There is lots of talk about the hardware requirements for LinuxCNC. I was a little worried about them because it can be hard to find a computer with a parallel port these days, especially one that has any decent performance. Then, even with a computer that does have a parallel port if the computer's parallel port is generating the step and direction pulses for the servos you've got to make sure it can reliably generate evenly spaced pulses pretty quickly unless you're ok with really slow servo speeds or jerky movements.
One of my main goals was to be able to thread on my CNC lathe. As such I knew that I'd need a spindle encoder with that comes process control. When cutting a thread on a lathe, the X axis is set at some depth and then the Z is moved at some rate proportional to the spindle RPM to generate a specific thread pitch. For example, say I want to cut a 1.0" 20 TPI thread and the spindle is moving at 300 RPM. For every revolution of the spindle, the Z axis will need to move 0.050". It must do this smoothly or you won't get a nice clean thread. It must also do this many times starting with the cutting edge of the threading tip at say 0.990", then at 0.980, then maybe 0.975 and so on all the way down to maybe 0.924" for a full 100% thread. Each time it moves in in diameter and starts a new cut it must enter the cut where the groove of the thread already is, or it's cutting a new thread that is rotated with respect to the previous thread.
As you can imagine this is a complicated ballet. The brains need to know where the spindle axis is in its rotation all the while knowing where the Z axis is so that it can feed the cutter into the thread at just the right moment. This is where the process control comes in. One axis must wait for another axis and make it's movements proportionally to the movements of the other axis.
With process control there must be feedback from the brains to the servos. Say the spindle isn't turning quite as fast as it was told to turn, the Z axis must be delayed in the case of the threading example. The real question is where does this process control happen. I wasn't sure where it happened and didn't want to dive headlong into LinuxCNC code to find out. I decided to take a chance. Instead of buying a tower computer with a parallel port I decided to get a MintBox and connect my "motion controller" via ethernet. I figured that for this way to work, the only way that was possible was that the Mesa card would be buffering commands and also handling the spindle synchronization.
I made absolutely the right decision. Mesa Electronics makes a fantastic bunch of electronics for amazing prices. I was able to get my lathe up and running using their product and a pretty basic computer that certainly didn't have the max-jitter requirements recommended by LinuxCNC. I can't say enough good things about the Mesa cards. There is no way anyone could make as good a setup as I have with a tower computer and a parallel port. As you'll see later in this blog when I publish my .hal and .ini files I can generate steps much faster than any parallel port and much more consistently.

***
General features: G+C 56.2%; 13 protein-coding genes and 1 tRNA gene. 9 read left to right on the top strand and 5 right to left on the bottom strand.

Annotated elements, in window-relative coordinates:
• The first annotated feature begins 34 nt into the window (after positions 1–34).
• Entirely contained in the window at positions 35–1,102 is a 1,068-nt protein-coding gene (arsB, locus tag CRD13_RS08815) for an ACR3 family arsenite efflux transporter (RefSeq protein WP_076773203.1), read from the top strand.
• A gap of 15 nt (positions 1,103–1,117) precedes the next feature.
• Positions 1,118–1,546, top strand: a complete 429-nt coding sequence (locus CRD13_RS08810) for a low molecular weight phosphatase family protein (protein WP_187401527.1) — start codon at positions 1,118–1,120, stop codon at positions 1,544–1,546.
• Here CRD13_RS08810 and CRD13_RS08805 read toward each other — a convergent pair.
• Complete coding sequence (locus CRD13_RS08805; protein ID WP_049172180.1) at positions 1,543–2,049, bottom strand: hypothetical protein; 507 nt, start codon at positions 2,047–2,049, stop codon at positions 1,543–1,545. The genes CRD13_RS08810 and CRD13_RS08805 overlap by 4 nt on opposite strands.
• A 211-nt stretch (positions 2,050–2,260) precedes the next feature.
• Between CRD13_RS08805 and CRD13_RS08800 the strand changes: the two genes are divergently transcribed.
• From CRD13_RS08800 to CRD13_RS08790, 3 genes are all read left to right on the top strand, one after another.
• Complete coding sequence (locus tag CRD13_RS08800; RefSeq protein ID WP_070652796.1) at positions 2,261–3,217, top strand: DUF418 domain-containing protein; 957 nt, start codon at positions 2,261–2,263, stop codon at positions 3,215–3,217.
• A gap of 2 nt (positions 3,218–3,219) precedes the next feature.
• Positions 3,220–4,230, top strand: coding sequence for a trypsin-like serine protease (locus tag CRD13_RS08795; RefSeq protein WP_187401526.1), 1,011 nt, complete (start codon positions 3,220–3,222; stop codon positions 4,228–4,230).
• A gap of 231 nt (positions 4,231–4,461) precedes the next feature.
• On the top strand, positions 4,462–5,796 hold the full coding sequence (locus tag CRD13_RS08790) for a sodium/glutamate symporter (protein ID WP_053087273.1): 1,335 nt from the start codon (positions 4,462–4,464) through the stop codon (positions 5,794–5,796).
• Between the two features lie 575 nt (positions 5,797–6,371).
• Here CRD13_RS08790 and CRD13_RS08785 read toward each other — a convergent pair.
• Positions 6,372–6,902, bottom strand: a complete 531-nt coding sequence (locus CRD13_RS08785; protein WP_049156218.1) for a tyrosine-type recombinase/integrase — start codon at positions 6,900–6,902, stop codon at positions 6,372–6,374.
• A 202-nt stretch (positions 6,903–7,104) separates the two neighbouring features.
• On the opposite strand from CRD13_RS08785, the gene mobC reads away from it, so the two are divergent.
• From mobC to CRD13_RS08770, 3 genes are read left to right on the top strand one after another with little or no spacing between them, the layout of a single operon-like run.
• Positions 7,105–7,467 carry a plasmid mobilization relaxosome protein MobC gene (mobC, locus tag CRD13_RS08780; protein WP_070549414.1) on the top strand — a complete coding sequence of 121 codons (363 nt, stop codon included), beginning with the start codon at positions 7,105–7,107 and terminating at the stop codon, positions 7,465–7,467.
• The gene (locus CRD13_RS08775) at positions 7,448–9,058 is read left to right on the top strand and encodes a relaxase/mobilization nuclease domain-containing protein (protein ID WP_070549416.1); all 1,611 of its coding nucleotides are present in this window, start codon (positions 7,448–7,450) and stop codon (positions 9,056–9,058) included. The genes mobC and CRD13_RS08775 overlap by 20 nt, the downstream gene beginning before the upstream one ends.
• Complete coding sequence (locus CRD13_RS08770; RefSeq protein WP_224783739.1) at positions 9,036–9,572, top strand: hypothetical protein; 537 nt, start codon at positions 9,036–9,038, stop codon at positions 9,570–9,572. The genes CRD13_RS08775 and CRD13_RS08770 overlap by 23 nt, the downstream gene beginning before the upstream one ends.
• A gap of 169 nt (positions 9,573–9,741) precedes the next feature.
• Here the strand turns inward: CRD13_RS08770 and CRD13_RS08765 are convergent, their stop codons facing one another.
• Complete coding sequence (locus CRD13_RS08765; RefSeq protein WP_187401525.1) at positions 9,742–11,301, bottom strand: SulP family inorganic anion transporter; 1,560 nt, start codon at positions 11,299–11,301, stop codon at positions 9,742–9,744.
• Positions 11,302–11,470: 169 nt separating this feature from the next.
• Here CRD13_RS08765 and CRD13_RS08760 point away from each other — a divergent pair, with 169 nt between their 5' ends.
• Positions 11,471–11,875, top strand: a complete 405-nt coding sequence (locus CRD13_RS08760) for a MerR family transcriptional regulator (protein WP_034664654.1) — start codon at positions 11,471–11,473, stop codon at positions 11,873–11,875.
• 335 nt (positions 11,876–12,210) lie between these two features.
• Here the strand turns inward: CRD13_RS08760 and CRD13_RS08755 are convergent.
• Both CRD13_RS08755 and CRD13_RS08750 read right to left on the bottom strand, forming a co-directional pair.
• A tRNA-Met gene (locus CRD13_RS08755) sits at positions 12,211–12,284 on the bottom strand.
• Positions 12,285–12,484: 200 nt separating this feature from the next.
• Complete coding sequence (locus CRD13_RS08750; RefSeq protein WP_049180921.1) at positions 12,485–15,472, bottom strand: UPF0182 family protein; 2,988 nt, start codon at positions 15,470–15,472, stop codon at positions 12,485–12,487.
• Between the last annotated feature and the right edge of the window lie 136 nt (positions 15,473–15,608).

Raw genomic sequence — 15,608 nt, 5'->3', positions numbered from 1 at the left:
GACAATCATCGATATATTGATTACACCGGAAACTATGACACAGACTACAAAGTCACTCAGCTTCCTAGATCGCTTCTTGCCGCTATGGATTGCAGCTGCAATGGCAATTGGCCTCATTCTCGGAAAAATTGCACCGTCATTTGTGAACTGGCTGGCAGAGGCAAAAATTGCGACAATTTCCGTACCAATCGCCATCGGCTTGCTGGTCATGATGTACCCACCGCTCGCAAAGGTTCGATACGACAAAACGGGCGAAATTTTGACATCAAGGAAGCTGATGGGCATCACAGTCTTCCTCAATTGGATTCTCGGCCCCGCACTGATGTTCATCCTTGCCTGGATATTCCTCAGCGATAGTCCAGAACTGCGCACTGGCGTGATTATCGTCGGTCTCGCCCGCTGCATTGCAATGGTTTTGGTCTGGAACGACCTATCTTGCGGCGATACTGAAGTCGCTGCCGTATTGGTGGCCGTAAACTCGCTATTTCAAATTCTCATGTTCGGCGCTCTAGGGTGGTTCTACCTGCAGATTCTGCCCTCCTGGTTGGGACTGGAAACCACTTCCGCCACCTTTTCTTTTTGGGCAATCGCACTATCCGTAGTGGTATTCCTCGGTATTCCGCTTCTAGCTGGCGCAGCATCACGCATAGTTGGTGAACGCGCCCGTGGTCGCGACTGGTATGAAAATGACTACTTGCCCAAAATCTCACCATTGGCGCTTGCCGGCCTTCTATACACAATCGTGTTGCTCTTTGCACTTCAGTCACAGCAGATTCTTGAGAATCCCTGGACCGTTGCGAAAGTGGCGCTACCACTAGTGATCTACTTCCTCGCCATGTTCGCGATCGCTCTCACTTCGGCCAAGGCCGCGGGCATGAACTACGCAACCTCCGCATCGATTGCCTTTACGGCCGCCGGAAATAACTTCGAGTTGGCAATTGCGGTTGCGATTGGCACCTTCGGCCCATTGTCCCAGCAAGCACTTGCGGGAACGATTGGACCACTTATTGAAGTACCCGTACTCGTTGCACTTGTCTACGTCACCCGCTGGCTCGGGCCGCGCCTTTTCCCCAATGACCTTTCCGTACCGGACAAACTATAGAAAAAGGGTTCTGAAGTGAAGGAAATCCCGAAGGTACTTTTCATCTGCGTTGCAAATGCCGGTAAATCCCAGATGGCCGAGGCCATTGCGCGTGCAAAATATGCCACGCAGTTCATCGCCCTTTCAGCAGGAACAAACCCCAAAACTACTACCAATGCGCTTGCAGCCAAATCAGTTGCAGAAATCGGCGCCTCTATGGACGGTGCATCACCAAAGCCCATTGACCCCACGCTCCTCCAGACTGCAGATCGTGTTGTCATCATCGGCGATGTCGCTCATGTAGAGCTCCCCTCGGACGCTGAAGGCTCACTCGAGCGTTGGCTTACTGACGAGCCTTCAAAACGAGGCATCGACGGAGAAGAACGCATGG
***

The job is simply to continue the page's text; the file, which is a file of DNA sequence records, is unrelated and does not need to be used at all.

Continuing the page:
I decided to use a Mesa Electronics 7i92E and 7i76 breakout board for the 7i92E. If I had been only slightly more clever I would have used the 7i76E which is basically a 7i76 breakout with a 7i92 on it and it would have saved me a few bucks. The reason to use the 7i92E and a 7i76 is that I think you could plug two 7i76's into a 7i92 in case you needed more axes or more I/O pins.
The Mesa cards are FPGA's, and as such are extremely fast at the "math" they're programmed to do. For example, if I remember correctly, the spindle encoder input on the Mesa 7i76 is good to 10 MHz. There is no way that the parallel port on any computer could read encoder inputs at 10 MHz.
LinuxCNC makes a big deal about determining if your computer is fast enough to properly run the various threads. In the standard parallel port configuration it needs to be a really fast computer so that steps are generated at the proper timing and aren't interrupted by some other process on the computer. With the Mesa cards I wasn't sure that this was the case. My reasoning here was that the step generation is done by the FPGA and I was pretty sure it was buffered since it's via eithernet and there is enough overhead with the ethernet protocols that latency would be an issue if things weren't buffered.
The FPGA runs at a clock frequency of 50 MHz, so it could theoretically generate something like 50 million steps per second if it could do one every clock cycle. I've got 20,000 count per revolution servos that can go up to 3000 RPM . At full speed of 3000 RPM I'd need 1,000,000 steps per second. That seemed to give me plenty of headroom. It should also be noted that at 3000 RPM my axes would be moving at 600 inches/minute which is much faster than I'd be comfortable with anyways.
Anyhow given all this I made a bet on the Mesa card, and it's really paid off. That said, because I went that route, most tutorials and information on the internet had to be slightly modified to meet my needs, but it really wasn't a big deal.